Soon the millennium of Ukraine appeared. We then started this dialogue, only then Cardinal Slipyj in Rome responded very clearly, but unambiguously. In response he said: We forgive. And here he made a full stop. On the Polish side, there was great dissatisfaction that the Ukrainians were unable to show such generosity. The effects of this are still felt today – in various subsequent speeches. The problem is that we have to settle accounts with these neighbors.
I will come back to the Russian thread. There was once an idea to achieve reconciliation in the Sejm between the Polish nation and the elite of Russian society, called the conscience of Russia, today a banned institution – I am thinking about the Memorial. However, Memorial could communicate with the Katyn Family, but not with the state, and we torpedoed this parliamentary initiative, because it was unwise, through a conference in the Senate, which was also attended by Russian dissidents, including Bukowski. It contributed a lot, but they were people, not institutions.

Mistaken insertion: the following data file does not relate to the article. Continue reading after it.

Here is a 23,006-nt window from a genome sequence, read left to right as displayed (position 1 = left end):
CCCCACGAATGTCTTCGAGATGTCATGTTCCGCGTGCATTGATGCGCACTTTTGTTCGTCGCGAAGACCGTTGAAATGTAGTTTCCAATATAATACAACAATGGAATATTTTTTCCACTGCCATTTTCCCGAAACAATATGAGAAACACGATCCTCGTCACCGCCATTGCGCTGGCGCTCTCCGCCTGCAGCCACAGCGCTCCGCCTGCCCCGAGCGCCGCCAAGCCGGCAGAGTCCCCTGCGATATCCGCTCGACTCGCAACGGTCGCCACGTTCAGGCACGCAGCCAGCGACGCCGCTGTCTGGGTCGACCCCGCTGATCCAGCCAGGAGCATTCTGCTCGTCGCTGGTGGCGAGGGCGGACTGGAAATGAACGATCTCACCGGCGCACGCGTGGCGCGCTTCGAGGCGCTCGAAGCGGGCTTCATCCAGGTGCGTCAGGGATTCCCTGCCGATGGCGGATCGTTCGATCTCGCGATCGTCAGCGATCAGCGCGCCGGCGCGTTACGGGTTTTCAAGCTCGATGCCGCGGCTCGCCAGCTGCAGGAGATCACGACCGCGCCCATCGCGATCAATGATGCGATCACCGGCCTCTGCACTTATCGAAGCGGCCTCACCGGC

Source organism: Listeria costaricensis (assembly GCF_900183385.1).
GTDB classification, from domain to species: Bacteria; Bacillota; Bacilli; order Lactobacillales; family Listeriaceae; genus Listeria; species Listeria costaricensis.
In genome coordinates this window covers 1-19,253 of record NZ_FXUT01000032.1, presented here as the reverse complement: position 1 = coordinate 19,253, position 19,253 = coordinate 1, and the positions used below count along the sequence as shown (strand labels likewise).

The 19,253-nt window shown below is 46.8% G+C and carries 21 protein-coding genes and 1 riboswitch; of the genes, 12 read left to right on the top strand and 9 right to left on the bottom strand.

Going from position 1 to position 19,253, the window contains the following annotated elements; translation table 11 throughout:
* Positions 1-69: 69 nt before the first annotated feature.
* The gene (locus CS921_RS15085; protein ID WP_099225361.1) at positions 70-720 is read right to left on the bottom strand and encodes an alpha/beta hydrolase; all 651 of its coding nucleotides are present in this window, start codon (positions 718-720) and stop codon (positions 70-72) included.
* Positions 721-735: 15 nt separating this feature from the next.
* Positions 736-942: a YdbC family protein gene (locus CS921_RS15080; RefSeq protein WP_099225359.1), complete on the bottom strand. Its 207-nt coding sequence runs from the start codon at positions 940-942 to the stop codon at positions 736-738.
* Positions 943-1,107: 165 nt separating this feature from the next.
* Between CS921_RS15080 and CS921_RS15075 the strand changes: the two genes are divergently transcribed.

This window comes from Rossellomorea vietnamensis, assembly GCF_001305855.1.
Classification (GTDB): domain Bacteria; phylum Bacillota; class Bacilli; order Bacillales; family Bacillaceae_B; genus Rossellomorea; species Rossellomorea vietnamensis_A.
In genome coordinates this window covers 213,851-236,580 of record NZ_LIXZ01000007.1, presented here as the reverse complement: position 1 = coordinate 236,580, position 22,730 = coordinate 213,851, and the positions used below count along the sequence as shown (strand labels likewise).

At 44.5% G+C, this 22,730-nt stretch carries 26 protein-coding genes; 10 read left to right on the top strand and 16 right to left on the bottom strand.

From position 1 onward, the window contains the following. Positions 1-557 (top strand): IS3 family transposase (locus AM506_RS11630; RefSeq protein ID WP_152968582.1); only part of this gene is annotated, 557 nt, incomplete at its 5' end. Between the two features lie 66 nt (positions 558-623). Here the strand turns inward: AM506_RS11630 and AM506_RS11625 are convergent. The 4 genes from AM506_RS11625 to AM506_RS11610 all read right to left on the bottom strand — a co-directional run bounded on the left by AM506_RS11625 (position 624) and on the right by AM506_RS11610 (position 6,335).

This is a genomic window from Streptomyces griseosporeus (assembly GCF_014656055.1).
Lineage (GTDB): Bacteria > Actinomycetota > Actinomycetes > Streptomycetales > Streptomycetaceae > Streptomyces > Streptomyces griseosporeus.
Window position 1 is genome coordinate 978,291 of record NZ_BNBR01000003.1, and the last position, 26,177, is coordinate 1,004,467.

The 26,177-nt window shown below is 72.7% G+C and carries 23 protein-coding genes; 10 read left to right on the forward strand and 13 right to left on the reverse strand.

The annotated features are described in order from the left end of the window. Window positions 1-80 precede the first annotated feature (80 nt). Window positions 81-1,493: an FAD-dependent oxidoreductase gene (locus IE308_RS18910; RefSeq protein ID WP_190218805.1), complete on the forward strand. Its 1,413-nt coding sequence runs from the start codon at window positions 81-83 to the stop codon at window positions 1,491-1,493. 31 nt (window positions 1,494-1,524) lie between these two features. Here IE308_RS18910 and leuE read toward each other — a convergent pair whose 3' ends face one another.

This dialogue and this exchange between the Polish episcopate and the German episcopate were important because it was an institutional dialogue. On the level of faith, especially in the situation of our Millennium, it was a show of generosity and, on the other hand, an understanding of the faults and responsibility for these faults on the part of the German episcopate.
In fact, it can probably be compared to what Robert Schuman did in the area of politics and economy, that is, he extended his hand in a gesture of forgiveness despite all the hurts. The question is whether the effect was really the same, because we now see Germany as a country where these imperial ideas are being reborn precisely because there was no compensation, that is, the basic condition for this forgiveness to exist in its full form?